Thursday, June 23, 2016

CURMUDGUCATION: Attacking the Public in Public Education

CURMUDGUCATION: Attacking the Public in Public Education:

Attacking the Public in Public Education

Many parts of the attack on US public education have not been subtle or hard to detect. The refrain "our schools are failing" has been so steadily repeated for the past few decades that it is now accepted uncritically, independent of any evidence other than "Hey, I keep hearing people say it, so I guess it must be true." Now we hear it just tossed off as an aside, an assumption-- well, of course, public schools aren't any good.

In addition to attacking the reputation and quality of public schools, we've also heard an unending explicit and implicit attacks on the reputation of our nation's teachers. They're dummies with low SAT scores. They have the worst preparation of any college students. We'd be better off giving an ivy league grad five weeks of training and plunking them in a classroom.

All of these are an attack on the "education" part of "public education," a steady drip, drip, drip that tells us that the system that is supposed to educate is not doing a very good job of educating.

But there has been another steady attack, more subtle but increasingly successful, on the "public" part pf "public education."

The reformster refrain that the money should follow the student is one such attack-- it cuts the public out of the system, removing the voice of any taxpayer who doesn't have a child in school. The whole argument that choice-voucher systems should put all decision-making in the hands of parents makes a foundational assumption that education is not a public good, maintained by the public in the public space in order to deliver benefits to the public. Instead, it re-imagines education as a consumer good, created by a vendor and then handed off to the student while money changes hands. Where education might once have been viewed like air or water or other shared public resources, we're now encouraged to see it like a pizza or a toaster.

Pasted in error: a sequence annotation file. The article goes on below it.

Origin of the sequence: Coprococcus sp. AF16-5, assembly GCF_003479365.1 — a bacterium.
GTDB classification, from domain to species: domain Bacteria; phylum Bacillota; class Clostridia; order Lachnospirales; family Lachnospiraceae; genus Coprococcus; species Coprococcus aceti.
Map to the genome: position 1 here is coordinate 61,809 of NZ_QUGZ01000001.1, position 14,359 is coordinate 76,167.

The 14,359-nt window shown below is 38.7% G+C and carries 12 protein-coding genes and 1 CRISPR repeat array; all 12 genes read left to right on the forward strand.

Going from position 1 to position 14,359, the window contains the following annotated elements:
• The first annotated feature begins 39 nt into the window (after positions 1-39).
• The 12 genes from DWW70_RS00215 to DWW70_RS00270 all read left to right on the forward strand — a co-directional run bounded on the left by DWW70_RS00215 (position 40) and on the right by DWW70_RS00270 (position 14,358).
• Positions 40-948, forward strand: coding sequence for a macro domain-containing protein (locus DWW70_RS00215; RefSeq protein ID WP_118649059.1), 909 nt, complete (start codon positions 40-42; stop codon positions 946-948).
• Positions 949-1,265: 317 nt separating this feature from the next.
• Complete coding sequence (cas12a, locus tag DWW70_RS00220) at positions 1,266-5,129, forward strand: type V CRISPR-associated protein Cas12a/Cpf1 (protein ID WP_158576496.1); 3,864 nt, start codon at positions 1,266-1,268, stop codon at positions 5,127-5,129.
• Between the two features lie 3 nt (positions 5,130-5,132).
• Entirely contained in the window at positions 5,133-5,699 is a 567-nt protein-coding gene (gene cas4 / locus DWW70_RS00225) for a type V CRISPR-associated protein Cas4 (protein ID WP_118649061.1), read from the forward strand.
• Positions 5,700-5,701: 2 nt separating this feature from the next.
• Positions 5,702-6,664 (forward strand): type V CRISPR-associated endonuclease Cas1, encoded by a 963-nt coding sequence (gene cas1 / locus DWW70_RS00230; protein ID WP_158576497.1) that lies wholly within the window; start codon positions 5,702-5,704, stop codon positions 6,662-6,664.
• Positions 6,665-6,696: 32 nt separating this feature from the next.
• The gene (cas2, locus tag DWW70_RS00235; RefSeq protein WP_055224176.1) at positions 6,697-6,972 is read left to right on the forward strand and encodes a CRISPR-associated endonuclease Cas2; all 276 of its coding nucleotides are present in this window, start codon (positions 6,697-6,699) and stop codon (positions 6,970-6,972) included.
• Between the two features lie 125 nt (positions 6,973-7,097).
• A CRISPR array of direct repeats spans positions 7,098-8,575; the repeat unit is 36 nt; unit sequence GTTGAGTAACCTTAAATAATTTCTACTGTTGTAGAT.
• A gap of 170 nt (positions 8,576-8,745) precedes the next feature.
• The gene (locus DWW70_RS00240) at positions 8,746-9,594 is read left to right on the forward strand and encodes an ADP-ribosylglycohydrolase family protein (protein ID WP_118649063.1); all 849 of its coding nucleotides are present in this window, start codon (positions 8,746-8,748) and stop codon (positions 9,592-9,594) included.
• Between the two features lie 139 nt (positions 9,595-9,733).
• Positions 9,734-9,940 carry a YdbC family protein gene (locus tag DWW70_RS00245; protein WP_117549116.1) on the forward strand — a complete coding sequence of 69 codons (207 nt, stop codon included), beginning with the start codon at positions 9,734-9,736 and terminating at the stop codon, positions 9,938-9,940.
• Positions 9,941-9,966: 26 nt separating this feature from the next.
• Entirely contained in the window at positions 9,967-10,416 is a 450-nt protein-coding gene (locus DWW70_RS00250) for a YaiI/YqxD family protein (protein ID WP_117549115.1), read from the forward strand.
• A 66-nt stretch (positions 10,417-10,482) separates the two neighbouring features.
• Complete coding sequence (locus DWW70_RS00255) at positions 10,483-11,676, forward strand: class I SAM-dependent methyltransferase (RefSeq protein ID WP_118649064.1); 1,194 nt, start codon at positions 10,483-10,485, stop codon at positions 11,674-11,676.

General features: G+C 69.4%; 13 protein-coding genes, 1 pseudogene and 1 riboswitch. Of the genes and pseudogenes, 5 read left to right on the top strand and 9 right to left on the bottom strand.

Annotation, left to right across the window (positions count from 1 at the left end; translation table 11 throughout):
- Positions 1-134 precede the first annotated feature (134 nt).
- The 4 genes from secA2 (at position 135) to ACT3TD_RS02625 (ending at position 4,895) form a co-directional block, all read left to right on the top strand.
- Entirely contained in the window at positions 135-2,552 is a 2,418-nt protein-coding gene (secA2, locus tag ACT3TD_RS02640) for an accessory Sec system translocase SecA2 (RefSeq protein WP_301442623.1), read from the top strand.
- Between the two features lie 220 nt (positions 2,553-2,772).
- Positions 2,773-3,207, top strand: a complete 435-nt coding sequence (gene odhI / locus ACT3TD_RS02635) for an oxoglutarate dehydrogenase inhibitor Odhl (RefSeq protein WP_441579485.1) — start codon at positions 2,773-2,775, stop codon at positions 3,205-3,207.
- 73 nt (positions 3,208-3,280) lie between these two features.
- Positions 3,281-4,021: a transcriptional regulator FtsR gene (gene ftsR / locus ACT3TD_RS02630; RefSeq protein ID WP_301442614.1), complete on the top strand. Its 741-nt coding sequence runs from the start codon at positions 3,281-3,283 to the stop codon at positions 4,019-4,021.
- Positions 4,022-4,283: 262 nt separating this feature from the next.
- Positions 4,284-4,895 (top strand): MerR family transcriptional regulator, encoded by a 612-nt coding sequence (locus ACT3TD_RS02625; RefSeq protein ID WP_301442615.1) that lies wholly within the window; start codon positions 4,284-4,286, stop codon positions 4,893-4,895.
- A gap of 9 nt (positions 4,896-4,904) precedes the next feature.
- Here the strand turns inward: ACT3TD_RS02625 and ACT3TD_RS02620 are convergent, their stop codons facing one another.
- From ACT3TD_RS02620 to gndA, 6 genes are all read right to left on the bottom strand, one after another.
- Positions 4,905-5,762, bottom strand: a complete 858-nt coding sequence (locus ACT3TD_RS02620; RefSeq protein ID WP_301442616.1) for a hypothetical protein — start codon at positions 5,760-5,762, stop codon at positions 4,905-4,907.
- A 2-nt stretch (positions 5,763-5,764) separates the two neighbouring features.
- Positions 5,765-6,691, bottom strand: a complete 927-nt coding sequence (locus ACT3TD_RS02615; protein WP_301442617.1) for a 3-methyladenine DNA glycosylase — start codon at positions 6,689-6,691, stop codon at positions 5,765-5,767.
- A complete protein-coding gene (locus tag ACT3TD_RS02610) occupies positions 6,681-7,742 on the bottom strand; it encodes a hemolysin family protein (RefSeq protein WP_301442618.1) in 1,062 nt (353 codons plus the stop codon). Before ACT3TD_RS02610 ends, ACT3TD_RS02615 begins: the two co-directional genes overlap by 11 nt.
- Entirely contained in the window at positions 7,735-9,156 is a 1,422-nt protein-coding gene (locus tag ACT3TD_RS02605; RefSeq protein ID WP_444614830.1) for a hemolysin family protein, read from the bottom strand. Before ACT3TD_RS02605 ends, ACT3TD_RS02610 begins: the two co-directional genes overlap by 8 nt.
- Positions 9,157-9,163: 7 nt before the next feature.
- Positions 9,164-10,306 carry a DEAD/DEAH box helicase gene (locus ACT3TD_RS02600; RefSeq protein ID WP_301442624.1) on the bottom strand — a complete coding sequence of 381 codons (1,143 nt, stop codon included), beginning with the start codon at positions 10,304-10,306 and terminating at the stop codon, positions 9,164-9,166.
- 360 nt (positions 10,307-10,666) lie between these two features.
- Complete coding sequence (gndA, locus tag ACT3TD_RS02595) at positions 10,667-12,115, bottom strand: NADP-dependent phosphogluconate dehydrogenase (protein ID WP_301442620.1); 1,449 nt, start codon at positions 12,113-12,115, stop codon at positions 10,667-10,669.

We can now start to see some of the side-effects of this view. When a public school is closed these days, it's not necessarily seen as a blow to the community, like the loss of a park or the pollution of 
CURMUDGUCATION: Attacking the Public in Public Education:

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